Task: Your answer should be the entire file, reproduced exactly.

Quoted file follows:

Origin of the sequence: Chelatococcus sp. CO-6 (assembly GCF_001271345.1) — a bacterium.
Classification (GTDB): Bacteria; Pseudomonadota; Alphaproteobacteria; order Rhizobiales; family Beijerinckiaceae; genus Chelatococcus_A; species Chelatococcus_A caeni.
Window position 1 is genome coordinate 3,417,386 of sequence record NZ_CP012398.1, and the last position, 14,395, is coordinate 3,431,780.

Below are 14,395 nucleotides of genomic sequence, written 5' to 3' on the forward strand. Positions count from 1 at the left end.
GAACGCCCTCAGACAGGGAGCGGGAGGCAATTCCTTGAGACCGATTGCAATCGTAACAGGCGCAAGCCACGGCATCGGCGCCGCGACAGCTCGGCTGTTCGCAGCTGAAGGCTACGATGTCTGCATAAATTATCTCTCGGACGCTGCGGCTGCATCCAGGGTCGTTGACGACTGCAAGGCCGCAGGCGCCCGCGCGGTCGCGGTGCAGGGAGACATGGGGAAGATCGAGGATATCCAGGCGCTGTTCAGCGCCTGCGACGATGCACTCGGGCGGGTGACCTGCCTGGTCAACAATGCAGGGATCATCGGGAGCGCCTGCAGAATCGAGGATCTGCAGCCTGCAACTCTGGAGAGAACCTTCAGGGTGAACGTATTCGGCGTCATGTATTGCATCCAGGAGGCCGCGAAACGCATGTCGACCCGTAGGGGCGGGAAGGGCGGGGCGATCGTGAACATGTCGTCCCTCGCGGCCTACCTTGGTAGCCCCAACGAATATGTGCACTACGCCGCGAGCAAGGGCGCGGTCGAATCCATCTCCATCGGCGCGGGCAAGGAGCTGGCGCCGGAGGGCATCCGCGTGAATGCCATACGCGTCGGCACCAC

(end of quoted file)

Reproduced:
Origin of the sequence: Chelatococcus sp. CO-6 (assembly GCF_001271345.1) — a bacterium.
Classification (GTDB): Bacteria; Pseudomonadota; Alphaproteobacteria; order Rhizobiales; family Beijerinckiaceae; genus Chelatococcus_A; species Chelatococcus_A caeni.
Window position 1 is genome coordinate 3,417,386 of sequence record NZ_CP012398.1, and the last position, 14,395, is coordinate 3,431,780.

Below are 14,395 nucleotides of genomic sequence, written 5' to 3' on the forward strand. Positions count from 1 at the left end.
GAACGCCCTCAGACAGGGAGCGGGAGGCAATTCCTTGAGACCGATTGCAATCGTAACAGGCGCAAGCCACGGCATCGGCGCCGCGACAGCTCGGCTGTTCGCAGCTGAAGGCTACGATGTCTGCATAAATTATCTCTCGGACGCTGCGGCTGCATCCAGGGTCGTTGACGACTGCAAGGCCGCAGGCGCCCGCGCGGTCGCGGTGCAGGGAGACATGGGGAAGATCGAGGATATCCAGGCGCTGTTCAGCGCCTGCGACGATGCACTCGGGCGGGTGACCTGCCTGGTCAACAATGCAGGGATCATCGGGAGCGCCTGCAGAATCGAGGATCTGCAGCCTGCAACTCTGGAGAGAACCTTCAGGGTGAACGTATTCGGCGTCATGTATTGCATCCAGGAGGCCGCGAAACGCATGTCGACCCGTAGGGGCGGGAAGGGCGGGGCGATCGTGAACATGTCGTCCCTCGCGGCCTACCTTGGTAGCCCCAACGAATATGTGCACTACGCCGCGAGCAAGGGCGCGGTCGAATCCATCTCCATCGGCGCGGGCAAGGAGCTGGCGCCGGAGGGCATCCGCGTGAATGCCATACGCGTCGGCACCAC